Informational Interviews: something that you hear mentioned more often these days, but do you really know what they are? How can you use them to benefit you in your own life, and what do you need to know?
I consider informational interviews to be one of the most valuable tools and by far one of the most underutilized opportunities available to you when evaluating a field you want to work or intern in, and in mapping out a course to get you to your desired career destination.
What is an informational Interview?
An informational interview is a meeting between you and a professional or hiring manager who works in a career field that you are interested in joining. It is a chance for you ask an industry insider about the journey that got them to their current position, specifics regarding the industry they work in and their particular office culture, and a chance to get advice from them about how to make yourself a competitive candidate for jobs in the future.
How to start and continue setting up informational interviews:
It might seem like a daunting task starting out, but setting up informational interviews will get easier the more practice you get. Start by searching your personal and professional networks now – have you connected with a professor that might be able to provide you some contacts or introductions? Do you have a previous boss or internship supervisor who you remain in touch with? Does a relative or family friend know people in your desired career field?
Be bold and approach people in your current network, and explain why you are interested in setting up informational interviews – ask for introductions to individuals you can approach for a 20-30 minute phone call or in-person meeting over coffee to have a career-based conversation.
As you begin to reach out to professionals, make sure you are formal and appreciative in all your correspondence with them – address them with formal salutations, sign off your emails with appreciation, and dress professionally for any in-person meetings.
Tips to make the most of your informational interviews:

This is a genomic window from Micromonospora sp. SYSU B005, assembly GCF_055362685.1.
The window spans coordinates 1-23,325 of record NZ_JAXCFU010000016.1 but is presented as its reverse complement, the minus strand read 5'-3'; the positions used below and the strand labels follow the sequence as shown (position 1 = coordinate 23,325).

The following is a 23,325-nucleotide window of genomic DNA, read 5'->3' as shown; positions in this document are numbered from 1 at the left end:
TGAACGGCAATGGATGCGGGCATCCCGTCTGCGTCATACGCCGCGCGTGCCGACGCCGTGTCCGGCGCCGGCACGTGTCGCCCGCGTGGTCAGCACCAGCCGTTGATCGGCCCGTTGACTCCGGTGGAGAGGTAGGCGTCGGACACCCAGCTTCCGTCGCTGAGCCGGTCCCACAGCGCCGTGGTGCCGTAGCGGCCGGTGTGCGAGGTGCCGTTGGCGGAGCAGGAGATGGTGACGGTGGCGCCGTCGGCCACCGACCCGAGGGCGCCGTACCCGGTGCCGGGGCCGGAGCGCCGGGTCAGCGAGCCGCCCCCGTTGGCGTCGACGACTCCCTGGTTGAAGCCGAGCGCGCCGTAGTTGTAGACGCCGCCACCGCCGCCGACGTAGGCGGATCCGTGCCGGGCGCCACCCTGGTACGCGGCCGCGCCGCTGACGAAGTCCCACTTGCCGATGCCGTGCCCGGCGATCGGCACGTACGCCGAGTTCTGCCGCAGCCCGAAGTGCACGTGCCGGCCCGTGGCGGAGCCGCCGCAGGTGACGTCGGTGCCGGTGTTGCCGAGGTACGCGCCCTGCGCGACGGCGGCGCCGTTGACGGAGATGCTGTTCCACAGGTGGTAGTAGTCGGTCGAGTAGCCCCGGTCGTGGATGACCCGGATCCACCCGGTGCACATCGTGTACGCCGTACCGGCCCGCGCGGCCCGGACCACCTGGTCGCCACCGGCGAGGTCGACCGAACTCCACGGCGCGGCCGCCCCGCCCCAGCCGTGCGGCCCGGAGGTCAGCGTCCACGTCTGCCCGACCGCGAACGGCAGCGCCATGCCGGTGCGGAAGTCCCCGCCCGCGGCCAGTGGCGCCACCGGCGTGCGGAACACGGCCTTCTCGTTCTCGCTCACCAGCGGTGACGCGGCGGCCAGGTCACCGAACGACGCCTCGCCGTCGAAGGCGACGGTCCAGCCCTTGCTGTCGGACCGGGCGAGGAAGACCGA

1. Create a list of questions
Based on your interests and the research you have conducted into the career field you may want to enter, think about what types of questions you would most benefit from asking someone currently working in your desired field. Be specific, targeted, and make sure to individually tailor the types of questions you want to ask each person you meet with. For example, if you are broadly interested in broadcast journalism, broad questions about the industry can apply to anyone you meet with, but for more specialized questions you would ask a content developer something different from someone whose job is post production or on-air talent. Make sure you are asking the appropriate questions of the appropriate parties.
2. Do your research ahead of your meeting
The person you are meeting with is taking time from their day to speak with you and offer their insight on their experiences and the journey that got them to where they are today – make sure you are well researched before you meet or speak with them. Look into their specific company or organization. That research will make your list of questions begin to seem clearer. If they work at an organization you can see yourself employed with one day, learn what you can from their website and ask about new initiatives they may be working on, and don’t be afraid to ask how you can more specifically prepare yourself to be a competitive candidate within their organization down the road.
3. Be respectful of your contact’s time
Be mindful that the person you are meeting with is taking time to speak with you, so I suggest keeping your time frame to about 30 minutes for a coffee meeting or phone chat, unless they specify that they can be available for longer. If they suggest meeting for lunch or in-office meeting, you can typically plan to have the meeting last between 30 minutes and one hour.
4. Ask for additional introductions
As you end the meeting be polite and ask your contact if they have any additional individuals they can connect you with for new informational interviews. Also ask if you can “link in” with them on LinkedIn to keep in touch in the future. You want to use informational interviews as a way to grow your personal network in addition to gaining valuable information from industry insiders.
5. Follow up with a thank you
In addition to the attitude of gratitude you will display during your meeting, make sure that after you follow up with an email or written note thanking your contact for their time and for sharing their valuable insight and expertise with you.
Hopefully after reading this, you will feel motivated to be proactive and begin to set up informational interviews today!